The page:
The Ferret’s From The Margins project works with citizen journalists who have lived experience of overlapping issues including homelessness, addiction and mental health. The series investigates the way these things interact, making it very difficult to break out of a cycle of insecurity. One of our citizen journalists, Peter Murray, has a special interest in mental health and addiction, due to his own experiences. This is his story.
Right from the start of the From the Margins project I knew the link between mental health and addiction was something we should focus on.
Looking back, the seeds of my problems were there in childhood. I won’t go into depth, but I hated and feared arguments and sought to avoid them. People pleasing became the norm for me.
On my 18th birthday I joined the ambulance service, a job I loved. But I experienced a number of traumatic events. Black humour and alcohol buried them in the depths of my memory.
I got married and had two daughters. But after eight years I was divorced and my ex-wife moved to Ireland with my girls. Over time contact dwindled away. I remarried and life moved on, despite the fact I was struggling with depression.
Then tragedy struck and my eldest daughter died, at just 16 years old. I find it hard to accept this now, but under pressure from my wife and my ex wife’s family, I did not attend the funeral. I was people pleasing to the core.
After that decision I lost any spark or self belief. I was full of self loathing.
I always liked a drink. But I felt morally I was a disgrace. My self hatred increased, my mood became blacker and deeper. Alcohol was my answer. It allowed me to ignore my feelings so I drank more and more.
My mental health was getting worse all the time. Eventually I spent three periods of time in psychiatric hospitals. Each time I left the ward, I was promised community support. It never materialised. That fuelled my drinking.
Before long I had lost my home, lost my marriage and my job. I ended up on the streets for a short period of time. And then I ended up in hospital where I pleaded for help.
While working on this project, I met lots of others who had experienced something similar. It’s been powerful to see those patterns.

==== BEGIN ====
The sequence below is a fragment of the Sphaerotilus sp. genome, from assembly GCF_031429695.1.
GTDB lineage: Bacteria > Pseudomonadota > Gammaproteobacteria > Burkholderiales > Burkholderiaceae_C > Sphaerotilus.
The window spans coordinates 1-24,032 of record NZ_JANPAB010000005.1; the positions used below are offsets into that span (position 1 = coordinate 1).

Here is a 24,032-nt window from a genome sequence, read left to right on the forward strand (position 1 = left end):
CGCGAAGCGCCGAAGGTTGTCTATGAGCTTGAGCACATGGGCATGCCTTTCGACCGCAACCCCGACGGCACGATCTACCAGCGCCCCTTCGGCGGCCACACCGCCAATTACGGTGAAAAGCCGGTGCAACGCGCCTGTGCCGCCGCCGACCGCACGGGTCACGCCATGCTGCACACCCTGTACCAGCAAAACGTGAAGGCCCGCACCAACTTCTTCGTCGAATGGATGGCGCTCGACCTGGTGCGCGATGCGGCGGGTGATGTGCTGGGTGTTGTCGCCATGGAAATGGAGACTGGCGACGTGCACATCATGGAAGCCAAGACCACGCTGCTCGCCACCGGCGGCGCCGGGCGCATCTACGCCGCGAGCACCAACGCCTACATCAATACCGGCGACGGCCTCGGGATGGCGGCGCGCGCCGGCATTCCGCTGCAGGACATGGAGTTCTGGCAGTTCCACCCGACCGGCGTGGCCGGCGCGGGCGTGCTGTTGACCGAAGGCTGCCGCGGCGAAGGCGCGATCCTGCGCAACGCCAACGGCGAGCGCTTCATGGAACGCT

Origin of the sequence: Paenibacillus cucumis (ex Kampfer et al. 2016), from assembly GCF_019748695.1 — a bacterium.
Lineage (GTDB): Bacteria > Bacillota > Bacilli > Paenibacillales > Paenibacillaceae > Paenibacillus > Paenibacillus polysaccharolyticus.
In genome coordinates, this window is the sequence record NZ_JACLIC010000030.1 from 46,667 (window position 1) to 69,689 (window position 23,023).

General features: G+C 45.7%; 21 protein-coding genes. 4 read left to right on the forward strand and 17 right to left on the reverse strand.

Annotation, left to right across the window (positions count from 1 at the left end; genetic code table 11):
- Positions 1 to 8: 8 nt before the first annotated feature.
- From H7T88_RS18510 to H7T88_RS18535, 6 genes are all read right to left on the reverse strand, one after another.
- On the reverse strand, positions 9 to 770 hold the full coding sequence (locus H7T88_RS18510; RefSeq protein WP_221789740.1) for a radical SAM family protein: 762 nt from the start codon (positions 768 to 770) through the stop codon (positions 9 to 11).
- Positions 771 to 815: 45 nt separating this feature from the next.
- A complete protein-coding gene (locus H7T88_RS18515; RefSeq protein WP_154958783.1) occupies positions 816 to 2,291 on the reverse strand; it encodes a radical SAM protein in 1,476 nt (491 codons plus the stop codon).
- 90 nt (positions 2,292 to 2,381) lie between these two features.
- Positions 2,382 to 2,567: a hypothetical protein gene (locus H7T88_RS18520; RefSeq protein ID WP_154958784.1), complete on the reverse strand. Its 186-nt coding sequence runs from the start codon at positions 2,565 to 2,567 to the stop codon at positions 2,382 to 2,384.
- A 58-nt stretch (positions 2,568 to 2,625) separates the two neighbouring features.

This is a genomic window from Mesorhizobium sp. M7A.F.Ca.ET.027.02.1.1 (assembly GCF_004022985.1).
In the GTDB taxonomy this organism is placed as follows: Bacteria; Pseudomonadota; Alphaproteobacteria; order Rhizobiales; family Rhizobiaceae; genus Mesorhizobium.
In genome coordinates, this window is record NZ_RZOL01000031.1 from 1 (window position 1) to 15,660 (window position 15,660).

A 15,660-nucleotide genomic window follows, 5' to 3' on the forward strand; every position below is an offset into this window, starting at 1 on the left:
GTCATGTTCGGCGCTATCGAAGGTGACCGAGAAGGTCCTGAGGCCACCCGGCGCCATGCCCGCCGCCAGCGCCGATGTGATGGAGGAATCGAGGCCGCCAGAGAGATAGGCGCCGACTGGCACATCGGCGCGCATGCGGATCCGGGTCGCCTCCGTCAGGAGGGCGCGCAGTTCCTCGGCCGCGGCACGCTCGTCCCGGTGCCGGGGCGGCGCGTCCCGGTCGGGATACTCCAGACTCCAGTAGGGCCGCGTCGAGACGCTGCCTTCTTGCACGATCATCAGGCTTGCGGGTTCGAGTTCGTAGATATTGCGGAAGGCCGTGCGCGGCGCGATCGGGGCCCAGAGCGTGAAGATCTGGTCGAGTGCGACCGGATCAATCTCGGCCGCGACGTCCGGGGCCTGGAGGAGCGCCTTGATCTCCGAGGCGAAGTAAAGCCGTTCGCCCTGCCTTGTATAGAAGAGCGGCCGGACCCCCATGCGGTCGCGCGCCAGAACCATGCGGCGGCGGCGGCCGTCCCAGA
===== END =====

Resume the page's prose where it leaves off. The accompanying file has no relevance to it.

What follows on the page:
For me, this time the pleading worked. I was admitted to the detox centre – Link Up, as it was then – to dry out and stabilise my health. From there I was given a place at Glasgow’s Rainbow House rehab [now Crossreach] where I stayed for six months. I’m not sure it was right for me but I didn’t get a choice of options.
What it did do was allow me to learn about my alcoholism and receive Cognitive Behavioural Therapy (CBT) – a talking therapy that can help you manage your problems by changing the way you think and behave. With that help, my self belief slowly returned.
From there I went to supported housing for three months, when I moved into my own tenancy. Initially I struggled to adjust and felt abandoned. But with the support of friends I gradually settled.
Friends told me to go to Alcoholic Anonymous (AA) meetings. They work for lots of people, and are important, but they were not for me. My recovery is not abstinence-based – the term used for people who no longer drink or use any substances at all.
And while anyone can go to AA meetings, the aim is total sobriety. That made me feel guilty and ashamed of my drinking, and in turn, made it worse.
But what worked for me was reconnecting with my family. I got back in touch with my youngest daughter and my family, and after a lot of talking and honesty on my part our relationship has grown again.
I went to Ireland on the 20th anniversary of my daughter’s death and left the grave side with a sense of peace and closure.
I now have two beautiful granddaughters and a great relationship with my youngest daughter.
My life has changed. It is not all plain sailing – I continue to experience bad days. The difference now is that most days I quite like myself.
From the Margins is co-produced by citizen-journalists, supported by The Ferret to investigate the overlapping issues of homelessness, addiction and mental health and more.
Support our journalism by becoming a member for £5 a month. As a member you can also access resources on key journalism skills. Use discount code Sale10 for two months full access for free. Students and people on low-incomes may qualify for a free sponsored membership.
With thanks to Shelter Scotland’s Time for Change Glasgow team.
Photo Credit: Laura Kingswell